Multilingualism is a critical characteristic of a healthy, inclusive, and diverse research communications landscape. The Helsinki Initiative on Multilingualism in Scholarly Communication asserts that the disqualification of local or national languages in academic publishing is the most important – and often forgotten – factor that prevents societies from using and taking advantage of the research done where they live.
While the dominant position of a lingua franca – English – is useful for the widespread dissemination of ideas across the world, it also impedes the use of research results at the local level. And after decades of policies that have directed researchers to publish in English, we are beginning to see a reversal of this trend. The UNESCO Recommendation on Open Science, for example, calls on member states to encourage “multilingualism in the practice of science, in scientific publications and in academic communications”. In China, Europe, and other jurisdictions, policy makers are introducing new measures that encourage researchers to publish in local languages.
In August 2022, COAR launched the COAR Task Force on Supporting Multilingualism and non-English Content in Repositories to develop and promote good practices for repositories in managing multilingual and non-English content. The task force is focusing on identifying good practices for metadata, multilingual keywords, user interfaces, translations, formats, licenses, and indexing that will improve the visibility of multilingual and non-English content across the world.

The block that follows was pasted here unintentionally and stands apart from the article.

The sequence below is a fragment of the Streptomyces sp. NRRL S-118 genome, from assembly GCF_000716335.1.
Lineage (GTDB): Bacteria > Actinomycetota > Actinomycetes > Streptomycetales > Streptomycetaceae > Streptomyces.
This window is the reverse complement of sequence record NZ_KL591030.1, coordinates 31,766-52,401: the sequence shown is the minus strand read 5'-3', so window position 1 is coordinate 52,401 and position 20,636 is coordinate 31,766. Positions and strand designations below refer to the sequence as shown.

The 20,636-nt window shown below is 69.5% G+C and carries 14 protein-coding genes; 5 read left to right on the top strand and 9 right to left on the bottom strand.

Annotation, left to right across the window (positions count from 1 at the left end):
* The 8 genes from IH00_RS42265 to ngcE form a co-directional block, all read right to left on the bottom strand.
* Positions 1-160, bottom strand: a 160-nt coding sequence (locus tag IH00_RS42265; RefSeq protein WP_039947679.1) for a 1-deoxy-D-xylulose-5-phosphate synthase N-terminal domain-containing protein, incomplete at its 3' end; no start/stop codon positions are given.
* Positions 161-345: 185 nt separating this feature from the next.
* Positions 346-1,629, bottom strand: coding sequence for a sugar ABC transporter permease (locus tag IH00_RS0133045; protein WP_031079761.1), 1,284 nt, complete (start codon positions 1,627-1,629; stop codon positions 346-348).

The COAR Task Force is pleased to announce its initial recommendation towards improving the discovery of repository content in a variety of languages.
All records in the repository should include a tag in the language metadata field that identifies the language of the resource, and a tag that identifies the language of the metadata (even if the resources are in English).
Why? This is a very simple, but extremely powerful recommendation. When the language of the metadata and the language of the resource are correctly attributed, this allows discovery and indexing services to properly process and parse the text. Indexing involves text analysis practices such as stemming, lemmatization (grouping together the inflected forms of a word so they can be analysed as a single item), and the appropriate treatment of stop-words, all of which are language specific. Including the language tag enables information seekers, aggregators, and other discovery services to correctly identify the language of the metadata and full text and treat items accordingly.